A virtual data center is a far cheaper alternative as a company can save money by:
- Removing the need to set up and equip a facility.
- Eliminating the costs of hardware purchase and maintenance.
- Lowering the number of necessary technicians.
- Eliminating electricity expenses.
The pay-per-use model of a VDC also eliminates overhead. A company only pays for resources the team is using, and each virtual component consumes optimal capacity. There is no need for standby capacity as teams can adjust to growing demands in minutes. Also, from a business planning perspective, costs become far more predictable with a VDC.
If you run a virtual data center, the cloud provider is responsible for maintaining the infrastructure stack. Your in-house team only administrates the VMs, a process that occurs remotely, quickly, and in real-time.
Clients typically manage a virtual data center from a single pane of glass. Centralized tools and interfaces grant complete visibility into the computing resources and allow admins to optimize usage.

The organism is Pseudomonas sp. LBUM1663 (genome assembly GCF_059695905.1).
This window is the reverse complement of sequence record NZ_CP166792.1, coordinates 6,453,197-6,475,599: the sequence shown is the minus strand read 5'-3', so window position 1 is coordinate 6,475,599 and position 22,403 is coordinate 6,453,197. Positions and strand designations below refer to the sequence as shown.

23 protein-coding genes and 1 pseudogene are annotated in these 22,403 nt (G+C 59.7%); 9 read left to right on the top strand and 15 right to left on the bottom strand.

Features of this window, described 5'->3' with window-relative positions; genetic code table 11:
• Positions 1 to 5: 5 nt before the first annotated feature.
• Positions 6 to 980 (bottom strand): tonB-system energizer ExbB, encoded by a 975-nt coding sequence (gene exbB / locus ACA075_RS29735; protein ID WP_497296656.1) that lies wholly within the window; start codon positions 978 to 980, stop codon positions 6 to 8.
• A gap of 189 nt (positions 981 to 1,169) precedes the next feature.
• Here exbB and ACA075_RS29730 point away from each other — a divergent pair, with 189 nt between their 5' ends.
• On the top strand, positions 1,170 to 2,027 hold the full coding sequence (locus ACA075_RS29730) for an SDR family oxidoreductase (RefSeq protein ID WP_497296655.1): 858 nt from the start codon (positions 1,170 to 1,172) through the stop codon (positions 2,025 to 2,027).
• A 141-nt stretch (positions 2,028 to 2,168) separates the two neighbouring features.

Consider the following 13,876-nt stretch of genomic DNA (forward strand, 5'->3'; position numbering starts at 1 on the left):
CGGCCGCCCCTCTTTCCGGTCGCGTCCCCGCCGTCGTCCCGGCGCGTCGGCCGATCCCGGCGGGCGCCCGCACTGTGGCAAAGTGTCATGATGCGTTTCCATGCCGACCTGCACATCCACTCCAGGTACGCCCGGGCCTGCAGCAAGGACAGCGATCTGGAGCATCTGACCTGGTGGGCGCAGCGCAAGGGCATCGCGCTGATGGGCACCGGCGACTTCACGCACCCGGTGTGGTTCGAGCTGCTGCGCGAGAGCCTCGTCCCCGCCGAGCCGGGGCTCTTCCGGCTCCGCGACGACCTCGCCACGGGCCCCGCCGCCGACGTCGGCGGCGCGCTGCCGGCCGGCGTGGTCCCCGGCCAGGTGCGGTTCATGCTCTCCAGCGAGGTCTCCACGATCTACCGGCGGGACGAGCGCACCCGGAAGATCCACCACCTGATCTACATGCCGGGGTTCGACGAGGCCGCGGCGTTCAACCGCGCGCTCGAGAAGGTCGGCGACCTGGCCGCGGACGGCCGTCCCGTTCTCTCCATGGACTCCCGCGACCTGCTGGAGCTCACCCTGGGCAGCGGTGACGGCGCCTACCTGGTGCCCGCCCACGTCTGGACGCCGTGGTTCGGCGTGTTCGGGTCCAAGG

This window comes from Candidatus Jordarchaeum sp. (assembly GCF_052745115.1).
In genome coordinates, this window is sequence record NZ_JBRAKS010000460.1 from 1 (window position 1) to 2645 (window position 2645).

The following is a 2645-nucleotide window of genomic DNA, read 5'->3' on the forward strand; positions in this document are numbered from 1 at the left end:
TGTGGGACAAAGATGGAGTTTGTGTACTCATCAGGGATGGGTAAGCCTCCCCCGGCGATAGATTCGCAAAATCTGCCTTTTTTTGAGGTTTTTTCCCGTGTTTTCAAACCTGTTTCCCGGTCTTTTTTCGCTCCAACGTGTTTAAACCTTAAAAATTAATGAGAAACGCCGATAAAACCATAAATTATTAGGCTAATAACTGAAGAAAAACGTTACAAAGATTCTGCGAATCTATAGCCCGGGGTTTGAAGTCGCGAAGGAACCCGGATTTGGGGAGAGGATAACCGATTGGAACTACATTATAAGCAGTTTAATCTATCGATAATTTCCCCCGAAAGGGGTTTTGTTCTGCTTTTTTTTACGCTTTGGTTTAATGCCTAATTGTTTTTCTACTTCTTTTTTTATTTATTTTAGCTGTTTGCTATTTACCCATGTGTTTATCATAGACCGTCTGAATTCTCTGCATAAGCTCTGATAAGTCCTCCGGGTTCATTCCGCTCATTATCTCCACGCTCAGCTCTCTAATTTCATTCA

From a management perspective, a virtual data center is a natural fit with Bring Your Own Device (BYOD) policies. You can install a virtual desktop on a personal device in minutes and speed up the employee onboarding process.
Lack of Downtime
A VDC helps avoid downtime thanks to the fact that:
- Top-tier cloud providers ensure high availability, typically in the 99.999% range (an average of about 6 minutes of downtime per year).
- A data recovery occurs in a matter of minutes.
When a company relies on a physical server and the equipment runs into a problem, the redeployment time depends on several factors:
- Do you have a backup server ready?
- Is there an image of the server?
- Is the data on the backup server up to date?
In a VDC setting, redeployments occur quickly due to virtual machine snapshots. You can move VM snapshots from one server to another and redeploy them easily and quickly.
A virtual data center also helps stop downtime by limiting human errors. Over 75 percent of network downtime is a result of an employee mistake. As a VDC eliminates manual tasks, the team can rely on automation and orchestration that are less prone to downtime-causing errors.
Our cloud backup and recovery packages enable SMBs and enterprises alike to protect bare-metal and virtual server data.
When your IT foundation is too static to evolve or scale, a business is not able to quickly:
- Respond to new market opportunities.
- Adapt to changing user demands.
- Keep up with aggressive competitors.